The follwoing is very good news from the Telegraph:
A review of the controversial International Financial Reporting Standards (IFRS) has been sanctioned by Commissioner Michel Barnier to start early this year, in what amounts to a major breakthrough in a long-running campaign supported by The Daily Telegraph.
Investors from 10 leading groups – including Threadneedle Investments, the Co-Operative Asset Management, London Pension Fund Authority and Railpen – secretly wrote to Mr Barnier in October with a warning that the accounting rules were harming shareholders, and destabilising banks and the economy.
The group also wrote to Vince Cable, the Business Secretary, but, since previous warnings to the Coalition and the London-based International Accounting Standards Board had gone unanswered, they appealed directly for help from Brussels.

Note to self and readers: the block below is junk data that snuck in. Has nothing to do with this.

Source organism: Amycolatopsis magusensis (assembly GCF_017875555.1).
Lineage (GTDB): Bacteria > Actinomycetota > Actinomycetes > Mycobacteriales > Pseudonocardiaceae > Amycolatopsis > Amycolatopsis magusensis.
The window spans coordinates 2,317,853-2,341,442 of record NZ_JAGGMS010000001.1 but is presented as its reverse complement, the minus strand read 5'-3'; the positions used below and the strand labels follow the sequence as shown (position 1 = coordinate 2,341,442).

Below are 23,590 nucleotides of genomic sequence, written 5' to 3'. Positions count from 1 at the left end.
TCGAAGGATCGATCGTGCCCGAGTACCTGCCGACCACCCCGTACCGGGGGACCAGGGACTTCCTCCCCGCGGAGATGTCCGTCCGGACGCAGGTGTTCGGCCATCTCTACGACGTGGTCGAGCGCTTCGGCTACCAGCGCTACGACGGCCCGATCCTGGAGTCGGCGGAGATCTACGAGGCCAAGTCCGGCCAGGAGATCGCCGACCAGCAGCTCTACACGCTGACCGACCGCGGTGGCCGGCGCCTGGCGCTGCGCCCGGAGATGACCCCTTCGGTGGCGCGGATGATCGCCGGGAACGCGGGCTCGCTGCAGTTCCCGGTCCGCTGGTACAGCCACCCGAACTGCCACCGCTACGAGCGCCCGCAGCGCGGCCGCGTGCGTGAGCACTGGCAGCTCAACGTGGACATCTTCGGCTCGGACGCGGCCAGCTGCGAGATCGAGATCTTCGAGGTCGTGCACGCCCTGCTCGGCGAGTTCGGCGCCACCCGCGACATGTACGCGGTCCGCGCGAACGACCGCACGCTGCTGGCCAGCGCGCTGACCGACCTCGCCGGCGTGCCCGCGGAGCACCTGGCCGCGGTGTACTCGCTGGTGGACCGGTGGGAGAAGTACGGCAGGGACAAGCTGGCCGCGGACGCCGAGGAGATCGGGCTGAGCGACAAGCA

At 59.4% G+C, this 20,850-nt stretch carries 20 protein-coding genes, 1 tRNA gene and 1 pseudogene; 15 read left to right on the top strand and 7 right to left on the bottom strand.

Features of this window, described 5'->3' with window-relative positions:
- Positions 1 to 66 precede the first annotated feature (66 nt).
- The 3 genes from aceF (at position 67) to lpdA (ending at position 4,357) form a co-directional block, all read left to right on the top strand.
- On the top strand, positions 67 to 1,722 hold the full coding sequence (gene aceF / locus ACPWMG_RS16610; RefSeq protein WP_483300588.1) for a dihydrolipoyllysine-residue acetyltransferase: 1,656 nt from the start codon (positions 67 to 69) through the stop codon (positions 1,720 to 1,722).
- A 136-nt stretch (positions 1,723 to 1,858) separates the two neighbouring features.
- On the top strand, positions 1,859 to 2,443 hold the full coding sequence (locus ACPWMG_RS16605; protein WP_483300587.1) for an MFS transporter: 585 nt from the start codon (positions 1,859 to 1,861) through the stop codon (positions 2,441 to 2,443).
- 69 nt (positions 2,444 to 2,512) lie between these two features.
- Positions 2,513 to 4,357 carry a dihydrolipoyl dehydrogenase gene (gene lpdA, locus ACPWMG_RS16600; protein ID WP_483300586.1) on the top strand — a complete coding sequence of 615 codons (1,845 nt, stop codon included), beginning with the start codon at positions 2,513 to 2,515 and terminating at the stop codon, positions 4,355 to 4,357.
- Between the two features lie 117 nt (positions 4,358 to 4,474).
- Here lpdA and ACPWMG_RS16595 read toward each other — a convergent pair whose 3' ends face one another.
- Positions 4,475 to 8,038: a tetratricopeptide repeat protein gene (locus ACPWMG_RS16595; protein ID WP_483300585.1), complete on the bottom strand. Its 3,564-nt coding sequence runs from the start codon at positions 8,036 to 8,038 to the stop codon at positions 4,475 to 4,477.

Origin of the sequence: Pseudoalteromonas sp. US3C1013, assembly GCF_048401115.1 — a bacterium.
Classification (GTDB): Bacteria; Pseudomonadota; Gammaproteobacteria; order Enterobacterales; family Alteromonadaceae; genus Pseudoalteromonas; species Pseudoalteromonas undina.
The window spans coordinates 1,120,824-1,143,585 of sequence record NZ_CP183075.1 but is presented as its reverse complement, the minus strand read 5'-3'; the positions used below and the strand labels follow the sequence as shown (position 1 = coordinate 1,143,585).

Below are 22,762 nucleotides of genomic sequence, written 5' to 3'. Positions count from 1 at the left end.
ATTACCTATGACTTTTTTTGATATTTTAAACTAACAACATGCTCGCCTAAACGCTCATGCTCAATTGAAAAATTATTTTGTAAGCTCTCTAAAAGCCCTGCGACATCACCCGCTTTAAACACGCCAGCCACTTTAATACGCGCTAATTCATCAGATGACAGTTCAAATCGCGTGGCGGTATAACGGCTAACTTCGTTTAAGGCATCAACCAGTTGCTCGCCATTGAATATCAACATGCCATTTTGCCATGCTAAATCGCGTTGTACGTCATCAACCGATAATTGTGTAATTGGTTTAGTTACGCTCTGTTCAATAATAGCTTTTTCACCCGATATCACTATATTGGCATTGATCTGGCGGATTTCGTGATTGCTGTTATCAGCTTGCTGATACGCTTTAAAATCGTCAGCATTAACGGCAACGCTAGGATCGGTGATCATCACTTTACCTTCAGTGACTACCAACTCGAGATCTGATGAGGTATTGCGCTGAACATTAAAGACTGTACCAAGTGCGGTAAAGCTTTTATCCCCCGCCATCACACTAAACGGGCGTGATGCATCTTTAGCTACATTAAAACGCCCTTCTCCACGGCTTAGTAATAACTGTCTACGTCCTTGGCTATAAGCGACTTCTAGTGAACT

Replying in a letter to the investors, Olivier Guersent, the head of Mr Barnier’s cabinet, wrote that he “shared the concerns” of investors over IFRS. He said that warnings that the rules exacerbated the financial crisis were “legitimate questions”.
I am delighted by this.
Let's hope they look at why the International Accounting Standards Board that is responsible for International Financial Reporting Standard refuses to embrace country-by-country reporting as a key item on the review agenda.